Retroactive, Inc., a Nebraska corporation, doing business as funkytown, appellee,
Nebraska Liquor Control Commission, an agency of the State of Nebraska, appellant, and City of Omaha, a political subdivision of the state of Nebraska, appellee.
Judgments: Jurisdiction: Appeal and Error.
Determination of a jurisdictional issue which does not
involve a factual dispute is a matter of law which requires
an appellate court to reach its conclusions independent from
a trial court.
from the District Court for Lancaster County: Darla S. Ideus,
Douglas J. Peterson, Attorney General, and Milissa
Johnson-Wiles for appellant.
J. Harr and Justin D. Eichmann, of Houghton, Bradford &
Whitted, PC, L.L.O., for appellee Retroactive, Inc.
Heavican, C.J., Miller-Lerman, Cassel, Stacy, Kelch, and
Nebraska Liquor Control Commission (Commission) denied the
issuance of a Class C liquor license to applicant
Retroactive, Inc., doing business as Funkytown, for premises
[298 Neb. 937] located in Omaha, Nebraska. Retroactive sought
review in the district court, arguing that the decision of
the Commission (1) was arbitrary and capricious and
unsupported by evidence and (2) exceeded the authority of the
Commission. The City of Omaha (City) filed a motion to
dismiss for failure to name the citizen objectors as
"necessary parties" to the petition for review. The
district court denied the City's motion and entered an
order reversing the Commission's decision to deny the
Class C liquor license. The Commission appeals. We hold that
the district court did not have subject matter jurisdiction,
because the Commission did not name the citizen objectors as
parties of record to the petition for review.
October 1, 2015, Retroactive applied for a Class C liquor
license for a nightclub located at 1516 Jones Street in Omaha
(application). Nine objectors filed citizen protests against
the application. All of the objectors reside in a residential
building that shares a common wall with the proposed
nightclub. On December 17, the Commission held a hearing
concerning the application.
hearing, the City called three witnesses. First, an assistant
city attorney for the City testified that Retroactive's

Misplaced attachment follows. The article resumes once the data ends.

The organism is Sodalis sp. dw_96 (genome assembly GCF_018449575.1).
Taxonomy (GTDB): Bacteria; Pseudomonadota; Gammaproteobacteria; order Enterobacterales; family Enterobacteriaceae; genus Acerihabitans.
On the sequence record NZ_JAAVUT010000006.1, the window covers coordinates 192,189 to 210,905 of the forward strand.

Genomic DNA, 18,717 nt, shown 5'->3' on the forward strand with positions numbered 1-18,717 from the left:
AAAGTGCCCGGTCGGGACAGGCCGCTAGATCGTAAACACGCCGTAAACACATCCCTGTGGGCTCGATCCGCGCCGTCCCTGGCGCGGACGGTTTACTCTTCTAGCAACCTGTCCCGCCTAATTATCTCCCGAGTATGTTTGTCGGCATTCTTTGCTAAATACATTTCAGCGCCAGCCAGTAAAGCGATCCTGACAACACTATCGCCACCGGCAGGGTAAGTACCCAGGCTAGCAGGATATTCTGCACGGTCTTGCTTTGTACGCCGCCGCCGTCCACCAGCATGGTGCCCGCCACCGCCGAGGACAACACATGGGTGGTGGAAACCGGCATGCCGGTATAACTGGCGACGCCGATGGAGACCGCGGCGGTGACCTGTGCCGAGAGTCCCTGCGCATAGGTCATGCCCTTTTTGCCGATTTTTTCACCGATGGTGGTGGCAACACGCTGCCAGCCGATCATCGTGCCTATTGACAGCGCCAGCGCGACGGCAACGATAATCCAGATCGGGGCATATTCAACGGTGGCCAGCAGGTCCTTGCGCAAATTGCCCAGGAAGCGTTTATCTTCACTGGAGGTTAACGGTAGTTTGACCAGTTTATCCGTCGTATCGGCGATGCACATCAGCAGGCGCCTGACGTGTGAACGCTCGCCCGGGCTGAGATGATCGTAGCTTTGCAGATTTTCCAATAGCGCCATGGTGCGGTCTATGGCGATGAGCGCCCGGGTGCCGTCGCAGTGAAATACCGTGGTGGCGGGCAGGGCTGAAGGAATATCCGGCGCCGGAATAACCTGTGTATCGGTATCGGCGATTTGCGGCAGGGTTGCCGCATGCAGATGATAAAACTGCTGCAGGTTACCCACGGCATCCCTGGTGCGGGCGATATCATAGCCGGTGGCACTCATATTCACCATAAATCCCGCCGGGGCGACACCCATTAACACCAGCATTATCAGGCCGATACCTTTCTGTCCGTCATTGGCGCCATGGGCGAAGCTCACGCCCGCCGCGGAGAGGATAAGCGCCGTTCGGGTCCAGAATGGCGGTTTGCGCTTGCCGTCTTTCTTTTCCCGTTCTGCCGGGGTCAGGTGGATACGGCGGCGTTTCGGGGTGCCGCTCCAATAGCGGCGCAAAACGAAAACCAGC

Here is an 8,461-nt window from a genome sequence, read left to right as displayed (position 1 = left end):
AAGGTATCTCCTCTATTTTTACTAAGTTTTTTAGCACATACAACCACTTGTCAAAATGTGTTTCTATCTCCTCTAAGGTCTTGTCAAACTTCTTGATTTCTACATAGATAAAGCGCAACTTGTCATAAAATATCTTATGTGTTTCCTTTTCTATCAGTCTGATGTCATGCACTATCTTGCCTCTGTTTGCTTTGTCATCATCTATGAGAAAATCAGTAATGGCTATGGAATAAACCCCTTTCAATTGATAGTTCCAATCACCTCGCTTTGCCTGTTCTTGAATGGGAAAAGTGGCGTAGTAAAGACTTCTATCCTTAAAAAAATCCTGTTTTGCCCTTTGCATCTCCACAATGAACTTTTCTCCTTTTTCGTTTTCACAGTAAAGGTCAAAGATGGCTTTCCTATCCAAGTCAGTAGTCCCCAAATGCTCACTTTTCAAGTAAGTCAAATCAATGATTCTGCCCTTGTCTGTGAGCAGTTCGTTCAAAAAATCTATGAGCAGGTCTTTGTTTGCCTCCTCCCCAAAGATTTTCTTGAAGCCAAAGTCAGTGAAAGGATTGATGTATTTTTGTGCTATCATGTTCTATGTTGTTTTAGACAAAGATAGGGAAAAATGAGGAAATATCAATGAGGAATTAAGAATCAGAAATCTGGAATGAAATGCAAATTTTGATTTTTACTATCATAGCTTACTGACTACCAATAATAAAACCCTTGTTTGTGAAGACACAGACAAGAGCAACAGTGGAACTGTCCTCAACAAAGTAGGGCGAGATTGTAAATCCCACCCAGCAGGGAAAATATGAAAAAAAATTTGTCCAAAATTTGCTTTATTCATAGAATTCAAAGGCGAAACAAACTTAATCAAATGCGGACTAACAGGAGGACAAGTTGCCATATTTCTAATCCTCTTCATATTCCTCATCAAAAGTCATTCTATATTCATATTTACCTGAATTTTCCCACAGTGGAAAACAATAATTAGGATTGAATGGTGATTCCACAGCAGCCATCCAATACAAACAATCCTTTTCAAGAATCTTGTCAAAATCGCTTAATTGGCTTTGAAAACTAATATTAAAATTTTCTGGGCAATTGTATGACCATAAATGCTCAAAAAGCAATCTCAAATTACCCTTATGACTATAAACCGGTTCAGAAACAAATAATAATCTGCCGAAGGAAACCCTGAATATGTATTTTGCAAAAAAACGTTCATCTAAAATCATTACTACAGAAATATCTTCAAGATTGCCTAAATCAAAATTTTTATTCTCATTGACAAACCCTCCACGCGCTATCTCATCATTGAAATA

owner previously applied for a liquor license for the same
location and that the application was denied. The attorney
asked the court to take administrative notice of the file and
order of denial for that license. Second, David Hecker, an
objector, testified that he objected to the application,
because the business proposal was inconsistent with the
current status of the neighborhood and the application was
identical in all material respects to the one that had
previously been denied by the Omaha City Council and the
Commission. Third, Billy Coburn, an objector, testified that
"the nature of the community in the neighborhood . . .
has changed over the last two years since prior clubs have
existed at 1516 Jones." Coburn [298 Neb. 938] stated
that issuance of the liquor license "will devalue the
surrounding properties, affect the safety of the
neighborhood, and the adjoining walls were not addressed for
sound control." The two objectors who testified were not
represented by counsel.
to Neb. Rev. Stat. § 53-131 (Cum. Supp. 2016). on
October 1, 2015, Retroactive made an application for the
Commission's issuance of a Class C liquor license for the
location at 1516 Jones Street in Omaha. On November 3, the
Omaha City Council held a hearing pursuant to Neb. Rev. Stat.
§ 53-134 (Cum. Supp. 2016) and passed a resolution to
recommend denial of the application. On November 5, the
Commission received a recommendation from the Omaha City
Council to deny the application. On December 17, pursuant to
Neb. Rev. Stat. § 53-133 (Cum. Supp. 2016), the
Commission conducted a hearing on the application, and on
January 8, 2016, the Commission entered an order denying the
January 19, 2016, Retroactive filed a petition for review
under the Administrative Procedure Act (APA) in the district
court. In the petition, Retroactive argued that (1) the
January 8 order was arbitrary and capricious, (2) the January
8 order was unsupported by evidence, and (3) the
Commission's determination outlined in the January 8
order exceeds its statutory authority.
City filed a motion to dismiss on February 24, 2016, arguing
that the citizen objectors were "necessary parties"
to the action and were not made a party to the petition for
review under the APA. The district court filed an order on
May 9, overruling the City's motion to dismiss. The court
found that "[t]he plain language of § 53-1, 115(4)
limits its application to 'for purposes of this
section.'" Therefore, the court found that "the
citizen protesters who provided written protests and those
who testified at the hearing before the Commission were not
'parties of record' as that term is defined by the
Neb. 939] The district court filed an order on January 24,
2017, reversing the Commission's decision to deny the
application. The district court remanded the matter to the
Commission to issue a Class C liquor ...